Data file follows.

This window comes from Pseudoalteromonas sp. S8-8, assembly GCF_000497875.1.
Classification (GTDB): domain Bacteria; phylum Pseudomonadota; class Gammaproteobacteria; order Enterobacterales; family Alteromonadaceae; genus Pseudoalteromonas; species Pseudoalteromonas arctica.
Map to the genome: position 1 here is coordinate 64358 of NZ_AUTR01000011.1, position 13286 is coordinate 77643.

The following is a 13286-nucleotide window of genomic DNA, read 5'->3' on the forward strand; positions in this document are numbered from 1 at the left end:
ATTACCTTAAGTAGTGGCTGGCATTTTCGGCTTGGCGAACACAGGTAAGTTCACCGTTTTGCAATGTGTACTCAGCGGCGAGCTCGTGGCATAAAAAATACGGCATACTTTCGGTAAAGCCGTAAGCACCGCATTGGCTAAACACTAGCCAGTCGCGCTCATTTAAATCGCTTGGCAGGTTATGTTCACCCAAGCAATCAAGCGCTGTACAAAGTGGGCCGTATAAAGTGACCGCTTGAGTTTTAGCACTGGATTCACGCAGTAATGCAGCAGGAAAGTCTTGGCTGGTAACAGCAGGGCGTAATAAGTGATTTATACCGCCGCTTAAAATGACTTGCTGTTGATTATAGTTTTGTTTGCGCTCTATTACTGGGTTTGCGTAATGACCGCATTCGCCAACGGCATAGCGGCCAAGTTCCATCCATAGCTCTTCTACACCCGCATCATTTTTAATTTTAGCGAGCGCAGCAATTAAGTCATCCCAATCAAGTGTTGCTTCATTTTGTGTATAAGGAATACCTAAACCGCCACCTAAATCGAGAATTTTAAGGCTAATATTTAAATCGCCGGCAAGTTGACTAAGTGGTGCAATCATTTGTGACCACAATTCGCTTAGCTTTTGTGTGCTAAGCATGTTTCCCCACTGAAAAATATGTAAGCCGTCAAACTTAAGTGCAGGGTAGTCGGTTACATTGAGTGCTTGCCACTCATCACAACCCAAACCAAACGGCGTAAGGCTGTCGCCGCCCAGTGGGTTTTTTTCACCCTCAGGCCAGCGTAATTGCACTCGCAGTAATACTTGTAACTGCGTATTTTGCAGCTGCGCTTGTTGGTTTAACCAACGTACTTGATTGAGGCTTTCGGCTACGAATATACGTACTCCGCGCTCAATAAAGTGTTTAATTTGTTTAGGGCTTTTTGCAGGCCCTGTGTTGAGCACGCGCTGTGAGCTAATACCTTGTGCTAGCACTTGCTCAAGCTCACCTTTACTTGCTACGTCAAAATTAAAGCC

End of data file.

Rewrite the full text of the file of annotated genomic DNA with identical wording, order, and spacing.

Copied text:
This window comes from Pseudoalteromonas sp. S8-8, assembly GCF_000497875.1.
Classification (GTDB): domain Bacteria; phylum Pseudomonadota; class Gammaproteobacteria; order Enterobacterales; family Alteromonadaceae; genus Pseudoalteromonas; species Pseudoalteromonas arctica.
Map to the genome: position 1 here is coordinate 64358 of NZ_AUTR01000011.1, position 13286 is coordinate 77643.

The following is a 13286-nucleotide window of genomic DNA, read 5'->3' on the forward strand; positions in this document are numbered from 1 at the left end:
ATTACCTTAAGTAGTGGCTGGCATTTTCGGCTTGGCGAACACAGGTAAGTTCACCGTTTTGCAATGTGTACTCAGCGGCGAGCTCGTGGCATAAAAAATACGGCATACTTTCGGTAAAGCCGTAAGCACCGCATTGGCTAAACACTAGCCAGTCGCGCTCATTTAAATCGCTTGGCAGGTTATGTTCACCCAAGCAATCAAGCGCTGTACAAAGTGGGCCGTATAAAGTGACCGCTTGAGTTTTAGCACTGGATTCACGCAGTAATGCAGCAGGAAAGTCTTGGCTGGTAACAGCAGGGCGTAATAAGTGATTTATACCGCCGCTTAAAATGACTTGCTGTTGATTATAGTTTTGTTTGCGCTCTATTACTGGGTTTGCGTAATGACCGCATTCGCCAACGGCATAGCGGCCAAGTTCCATCCATAGCTCTTCTACACCCGCATCATTTTTAATTTTAGCGAGCGCAGCAATTAAGTCATCCCAATCAAGTGTTGCTTCATTTTGTGTATAAGGAATACCTAAACCGCCACCTAAATCGAGAATTTTAAGGCTAATATTTAAATCGCCGGCAAGTTGACTAAGTGGTGCAATCATTTGTGACCACAATTCGCTTAGCTTTTGTGTGCTAAGCATGTTTCCCCACTGAAAAATATGTAAGCCGTCAAACTTAAGTGCAGGGTAGTCGGTTACATTGAGTGCTTGCCACTCATCACAACCCAAACCAAACGGCGTAAGGCTGTCGCCGCCCAGTGGGTTTTTTTCACCCTCAGGCCAGCGTAATTGCACTCGCAGTAATACTTGTAACTGCGTATTTTGCAGCTGCGCTTGTTGGTTTAACCAACGTACTTGATTGAGGCTTTCGGCTACGAATATACGTACTCCGCGCTCAATAAAGTGTTTAATTTGTTTAGGGCTTTTTGCAGGCCCTGTGTTGAGCACGCGCTGTGAGCTAATACCTTGTGCTAGCACTTGCTCAAGCTCACCTTTACTTGCTACGTCAAAATTAAAGCC